Saturday, October 24, 2009

Our November Author: Helene Cooper

Helene Cooper introduces herself and our November book, The House at Sugar Beach: In Search of a Lost African Childhood:

I listened to this book in audiobook format, read by Helene Cooper, which gave me the opportunity to hear her Liberian English. In this NPR interview, the author reads briefly from the book including a passage in Liberian English. Here's a little more on the subject: Dictionary for Liberian English. Another interview with Tavis Smiley is available here and the Q&A section of this ForaTV presentation contains some interesting responses to questions about the book including the response to the book from Liberians and Liberian-Americans.

The House at Sugar Beach: In Search of a Lost African ChildhoodYou can read Helene Cooper nearly every day in the New York Times, but of course, little of that writing reflects on her biography. This piece from last summer about the new African-Americans elite is of a more personal nature. She shares a recipe for Liberian Peanut Soup with the NYT's food blog.

The NYT showcases a new collection of photographs from the civil war and its aftermath.

The Library of Congress has a collection of American Colonization Society documents. Highlights here. Handy timeline here. More multimedia history and background on the civil war available from PBS here and here.

For more on Liberia I'm looking forward to the release of Pray the Devil Back to Hell on PBS next year as part of a series on women and war. Bill Moyers interview about the film here.

Thursday, October 22, 2009

Rights Readers Round-up

Brother, I'm Dying (Vintage Contemporaries)Prize winners corner:
  • Greg Mortenson has a new book coming out for your holiday gift list.
  • Irene Khan, Secretary General of Amnesty International (and Nicolas Kristof) talk about the current state of the human rights movement at NPR's On Point. A very interesting discussion, though we don't learn much about Khan's new book, (The Unheard Truth: Poverty and Human Rights).

On the issues:
  • Bill Moyers interviews Dr. Jim Yong Kim (see Tracy Kidder's Mountains Beyond Mountains) about the connections between our current national healthcare debate and global health issues.
  • Ted Conover (Newjack)is interviewed by On the Media about the ethics of his undercover reporting at Sing Sing prison.

For February: The Land of Green Plums by Herta Müller

For February we have selected The Land of Green Plums by 2009 Nobel Prize winner Herta Müller.
Like the narrator of her novel The Land of Green Plums, Herta Muller grew up a German minority in Ceausescu's Romania, which she eventually left to settle in Germany. Her own experience lends credibility to the voice of her young narrator, who inhabits a deprived police state in which minorities such as the ethnic Germans suffer persecution beyond the quotidian oppressions of Ceausescu's regime. The title refers to the young woman's observations of the swaggering policemen who wolf down plums from the city trees, even while they're still green; the act serves as a symbol of greed, arbitrary power, and stupidity. Although an element of the story is survival, achieved by clinging to the German culture and language, the novel also confronts the older characters' sympathy with the Nazis. Nevertheless, Muller's fictional heroine finds salvation, as she herself did, in modern Germany.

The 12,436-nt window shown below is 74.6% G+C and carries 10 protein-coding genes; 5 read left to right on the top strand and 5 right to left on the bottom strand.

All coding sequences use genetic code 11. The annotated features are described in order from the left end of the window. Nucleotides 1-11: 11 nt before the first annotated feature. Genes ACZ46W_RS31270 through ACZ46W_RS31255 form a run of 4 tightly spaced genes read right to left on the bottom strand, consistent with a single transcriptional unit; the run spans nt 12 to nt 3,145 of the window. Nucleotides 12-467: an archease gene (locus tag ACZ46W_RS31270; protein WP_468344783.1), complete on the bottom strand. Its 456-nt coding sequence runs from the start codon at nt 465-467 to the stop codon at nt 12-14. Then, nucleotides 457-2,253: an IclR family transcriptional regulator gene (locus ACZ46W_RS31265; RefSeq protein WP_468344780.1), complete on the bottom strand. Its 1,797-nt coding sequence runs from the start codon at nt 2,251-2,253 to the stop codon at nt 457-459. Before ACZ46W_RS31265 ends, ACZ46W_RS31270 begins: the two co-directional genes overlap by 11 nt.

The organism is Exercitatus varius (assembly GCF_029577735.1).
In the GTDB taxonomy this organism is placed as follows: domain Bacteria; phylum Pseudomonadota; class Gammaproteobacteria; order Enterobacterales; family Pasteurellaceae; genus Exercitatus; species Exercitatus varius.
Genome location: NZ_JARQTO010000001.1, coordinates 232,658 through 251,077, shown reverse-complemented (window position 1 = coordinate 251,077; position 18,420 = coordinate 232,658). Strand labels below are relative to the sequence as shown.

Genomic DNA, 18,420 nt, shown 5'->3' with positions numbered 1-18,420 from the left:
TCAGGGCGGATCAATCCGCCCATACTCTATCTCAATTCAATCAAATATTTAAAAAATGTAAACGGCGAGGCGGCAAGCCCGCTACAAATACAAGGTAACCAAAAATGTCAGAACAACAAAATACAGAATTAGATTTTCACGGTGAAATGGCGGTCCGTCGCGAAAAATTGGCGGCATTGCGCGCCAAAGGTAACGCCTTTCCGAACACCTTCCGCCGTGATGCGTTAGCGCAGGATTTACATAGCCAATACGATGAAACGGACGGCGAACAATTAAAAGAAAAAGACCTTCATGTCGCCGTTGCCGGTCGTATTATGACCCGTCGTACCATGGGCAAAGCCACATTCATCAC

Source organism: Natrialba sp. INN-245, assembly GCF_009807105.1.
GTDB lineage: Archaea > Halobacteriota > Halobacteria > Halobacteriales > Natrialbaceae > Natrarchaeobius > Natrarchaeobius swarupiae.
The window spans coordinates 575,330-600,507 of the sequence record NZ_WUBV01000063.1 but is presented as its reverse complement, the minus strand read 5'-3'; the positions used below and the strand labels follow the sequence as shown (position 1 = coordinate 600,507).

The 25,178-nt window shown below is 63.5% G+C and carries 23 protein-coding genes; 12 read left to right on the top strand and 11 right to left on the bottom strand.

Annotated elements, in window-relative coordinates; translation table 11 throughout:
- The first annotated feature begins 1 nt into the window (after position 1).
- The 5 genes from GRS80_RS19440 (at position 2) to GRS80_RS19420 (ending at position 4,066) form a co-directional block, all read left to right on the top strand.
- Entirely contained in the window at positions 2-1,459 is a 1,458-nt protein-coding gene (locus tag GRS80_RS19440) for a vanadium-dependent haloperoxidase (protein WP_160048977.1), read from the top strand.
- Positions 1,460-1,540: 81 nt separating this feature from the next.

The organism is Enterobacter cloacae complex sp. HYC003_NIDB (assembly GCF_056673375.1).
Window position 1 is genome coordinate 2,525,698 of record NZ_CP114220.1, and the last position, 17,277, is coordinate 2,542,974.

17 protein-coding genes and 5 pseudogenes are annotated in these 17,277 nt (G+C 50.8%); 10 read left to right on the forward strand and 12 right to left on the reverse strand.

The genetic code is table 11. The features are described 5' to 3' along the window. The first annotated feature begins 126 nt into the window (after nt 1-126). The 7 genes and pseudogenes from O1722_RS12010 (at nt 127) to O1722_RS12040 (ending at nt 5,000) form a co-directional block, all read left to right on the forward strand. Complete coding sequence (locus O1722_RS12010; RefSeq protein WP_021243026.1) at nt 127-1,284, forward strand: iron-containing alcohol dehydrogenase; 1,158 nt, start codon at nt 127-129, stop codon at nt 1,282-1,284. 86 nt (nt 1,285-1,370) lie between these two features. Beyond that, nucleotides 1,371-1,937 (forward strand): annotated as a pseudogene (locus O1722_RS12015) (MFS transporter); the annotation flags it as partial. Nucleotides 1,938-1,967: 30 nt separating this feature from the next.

For additional information about this book and author see this post.

Sunday, October 18, 2009

Our October Author: Junot Diaz

The Brief Wondrous Life of Oscar WaoOur October author, Junot Diaz (The Brief Wondrous Life of Oscar Wao) is not media shy. Here are just a few interviews to consider.

This Poets & Writers profile includes details of his friendship with another Rights Readers author, Francisco Goldman (The Art of Political Murder: Who Killed the Bishop?).


Slate: The Brief Wondrous Life of Oscar Wao isn't just about Oscar Wao's life; it spans the course of many decades and tells the stories of several people related to Oscar. The effect is of fragmentation rather than linear progression. Why did you choose to structure the story like this?
Díaz: I'm a product of a fragmented world. Take a brief look at Dominican or Caribbean history and you'll see that the structure of the book is more in keeping with the reality of this history than with its most popular myth: that of unity and continuity. In my mind the book was supposed to take the shape of an archipelago; it was supposed to be a textual Caribbean. Shattered and yet somehow holding together, somehow incredibly vibrant and compelling.
Guernica (I can never pass up a good rabbit reference).

Guernica: [What is your] favorite character from a book.

Junot Diaz: Fiver from Watership Down

Guernica: Why?

Junot Diaz: He’s kind of like a little nerd rabbit. But even though he’s very tiny he’s very brave.
Of course one cannot go wrong with NPR's Fresh Air. NPR also catches him sharing Thanksgiving memories, reflecting on the immigrant experience, and the 2008 election.


In a sort of summit of nerdishness, Junot Diaz meets Stephen Colbert:

The Colbert ReportMon - Thurs 11:30pm / 10:30c
Junot Diaz
Colbert Report Full EpisodesPolitical HumorMichael Moore

The book has been made into a play and a film is in development.

Finally, last month Amnesty International issued press releases regarding proposed changes to the Dominican constitution which will affect access to safe abortion. See also current actions concerning the Dominican Republic here.
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